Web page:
David MacLeod Black
David Macleod Black (born 8 November 1941) is a South African-born Scottish poet and psychoanalyst. He is author of six collections of poetry and is included in British Poetry since 1945, Emergency Kit (Faber), Wild Reckoning (Calouste Gulbenkian), Twentieth Century Scottish Poetry (Faber) and many other anthologies. As a psychoanalyst he has published many professional papers, an edited volume on psychoanalysis and religion, and a collection of essays relating to values and science.
As a child, David Black lived in South Africa (his country of birth), Malawi and Tanzania before moving with his family to Scotland in 1950. After leaving school he spent a year in France before going to Edinburgh University to study Philosophy. Later he studied Buddhism and Hinduism under Ninian Smart at Lancaster. While at Edinburgh he met the Scottish poet Robert Garioch, who became a lasting influence and inspiration. In the late 1960s he lived in London and taught philosophy and literature at Chelsea School of Art, where he met the American poet Martha Kapos and the painters Ken Kiff and John McLean, who were to become lifelong friends.
Following six months teaching in Japan, and a year at the Findhorn Foundation on the Moray Firth, Black trained in Psychotherapy first at the Westminster Pastoral Foundation (WPF) and later with the British Psychoanalytic Society/Institute of Psychoanalysis. After the unexpected death of WPF's founder, William Kyle, he chaired the Executive Committee for a year until the appointment of the new Director, Derek Blows. He has worked for many years as a psychoanalyst in London. he has been a lecturer and supervisor on a number of psychoanalytic and psychotherapy trainings and is a Fellow of the British Psychoanalytic Society. He is married with two step-daughters, and now lives in London and Wiltshire.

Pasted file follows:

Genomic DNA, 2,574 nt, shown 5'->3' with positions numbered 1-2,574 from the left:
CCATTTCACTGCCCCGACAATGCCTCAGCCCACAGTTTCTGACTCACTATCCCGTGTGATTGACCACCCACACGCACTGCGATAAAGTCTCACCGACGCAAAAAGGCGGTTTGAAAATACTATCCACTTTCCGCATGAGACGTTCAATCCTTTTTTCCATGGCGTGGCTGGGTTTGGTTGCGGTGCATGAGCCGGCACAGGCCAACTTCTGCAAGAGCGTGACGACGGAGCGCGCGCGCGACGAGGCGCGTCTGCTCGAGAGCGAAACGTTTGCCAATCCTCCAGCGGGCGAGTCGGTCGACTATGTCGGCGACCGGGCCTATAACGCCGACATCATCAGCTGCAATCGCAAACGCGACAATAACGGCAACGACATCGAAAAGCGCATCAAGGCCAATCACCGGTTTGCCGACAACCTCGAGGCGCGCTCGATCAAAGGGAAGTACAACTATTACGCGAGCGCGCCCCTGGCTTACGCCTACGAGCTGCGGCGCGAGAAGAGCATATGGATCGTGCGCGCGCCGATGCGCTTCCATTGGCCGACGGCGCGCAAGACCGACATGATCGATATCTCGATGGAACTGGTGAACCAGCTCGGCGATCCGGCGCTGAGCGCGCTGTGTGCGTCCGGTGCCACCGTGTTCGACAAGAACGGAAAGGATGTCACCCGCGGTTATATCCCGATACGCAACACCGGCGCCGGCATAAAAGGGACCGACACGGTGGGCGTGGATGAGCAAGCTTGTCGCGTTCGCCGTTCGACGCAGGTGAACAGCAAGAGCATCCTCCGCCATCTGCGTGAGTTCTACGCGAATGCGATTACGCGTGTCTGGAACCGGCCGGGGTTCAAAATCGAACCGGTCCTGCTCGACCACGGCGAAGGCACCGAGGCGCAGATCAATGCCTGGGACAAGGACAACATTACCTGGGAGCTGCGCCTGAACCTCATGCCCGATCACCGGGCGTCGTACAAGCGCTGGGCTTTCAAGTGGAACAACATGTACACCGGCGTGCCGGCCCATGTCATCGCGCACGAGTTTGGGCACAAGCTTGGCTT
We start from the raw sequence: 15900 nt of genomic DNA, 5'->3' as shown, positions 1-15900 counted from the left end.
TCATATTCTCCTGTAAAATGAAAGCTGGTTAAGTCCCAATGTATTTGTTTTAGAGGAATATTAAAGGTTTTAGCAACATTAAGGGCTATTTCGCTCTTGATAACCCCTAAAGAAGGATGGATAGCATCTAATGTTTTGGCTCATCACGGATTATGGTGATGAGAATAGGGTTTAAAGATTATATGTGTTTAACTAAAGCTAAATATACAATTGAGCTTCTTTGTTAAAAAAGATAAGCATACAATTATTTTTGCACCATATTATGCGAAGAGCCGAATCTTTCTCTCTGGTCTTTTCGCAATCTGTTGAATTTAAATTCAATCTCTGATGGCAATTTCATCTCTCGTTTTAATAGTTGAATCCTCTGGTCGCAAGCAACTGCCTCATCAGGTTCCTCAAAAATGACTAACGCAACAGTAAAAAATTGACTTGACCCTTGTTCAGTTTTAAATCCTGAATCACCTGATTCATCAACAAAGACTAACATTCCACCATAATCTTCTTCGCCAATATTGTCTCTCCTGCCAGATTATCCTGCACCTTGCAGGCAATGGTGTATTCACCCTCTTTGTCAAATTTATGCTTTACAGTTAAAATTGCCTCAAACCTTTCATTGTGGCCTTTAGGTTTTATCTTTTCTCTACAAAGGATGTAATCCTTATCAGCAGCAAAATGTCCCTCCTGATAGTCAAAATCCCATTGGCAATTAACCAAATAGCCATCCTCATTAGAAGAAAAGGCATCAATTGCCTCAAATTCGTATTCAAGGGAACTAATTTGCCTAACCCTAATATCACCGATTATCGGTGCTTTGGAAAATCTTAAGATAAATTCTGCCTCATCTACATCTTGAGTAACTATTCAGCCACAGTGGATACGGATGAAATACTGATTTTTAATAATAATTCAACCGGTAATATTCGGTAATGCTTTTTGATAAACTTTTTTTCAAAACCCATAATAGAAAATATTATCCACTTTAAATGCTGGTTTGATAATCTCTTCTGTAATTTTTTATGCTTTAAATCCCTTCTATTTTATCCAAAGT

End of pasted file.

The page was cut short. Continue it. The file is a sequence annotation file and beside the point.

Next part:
As a poet under the name D.M. Black, he was most prolific in the 60s and 70s, publishing With Decorum (1967), The Educators (1969), The Happy Crow (1974) and Gravitations (1979).Almost all of this early poetry was narrative, initially surrealist but becoming increasingly reflective an psychological as time went on. The last of these early collections, Gravitations, consists largely of three long narrative poems, two of them written in a hendecasyllabic metre derived from Swinburne. During this period Black's work also appeared in Penguin Modern Poets 11 and British Poetry since 1945, and was widely commented on in Scottish contexts, for example in Robin Fulton's Contemporary Scottish Poetry(1974) and in reviews by Anne Stevenson (Lines Review 69, 1979) and Andrew Grieg (Akros 16:46, 1981).In 1991 Polygon published Black's Collected Poems 1964-77 with an introduction by James Greene. After that he published little poetry until Love As Landscape Painter (Translations of the Roman Elegies and other poems by Goethe)(Fras 2006) and an original collection, Claiming Kindred (Arc Publications 2011).
Under a slightly different version of his name, David M. Black, his psychoanalytic papers have appeared in the International Journal of Psychoanalysis, British Journal of Psychotherapy, Journal of Consciousness Studies and elsewhere. He is author of the official history of the Westminster Pastoral Foundation, A Place For Exploration (WPF). In 2006 he edited Psychoanalysis and Religion in the 21st Century: Competitors or Collaborators? (Routledge)and in 2011 he published a collection of original papers, Why Things Matter: The Place of Values in Science, Psychoanalysis and Religion (Routledge)
In addition, Black has written uncollected articles on a wide variety of Scottish poets, Robert Garioch, George MacBeth, Hugh MacDiarmid, Ian Hamilton Finlay and Edwin Morgan. He has written with great admiration about the work of Richard Wilbur. While at Edinburgh University he edited the poetry magazine Extra Verse, and in the early 2000s he was a regular reviewer of poetry collections for the journal Poetry London.
"David Macleod Black". Tony Attwood. 2006-01-12. Retrieved 2006-08-14.
"D.M. Black at the Scottish Poetry Library". Scottish Poetry Library. 2006-08-11. Retrieved 2006-08-14.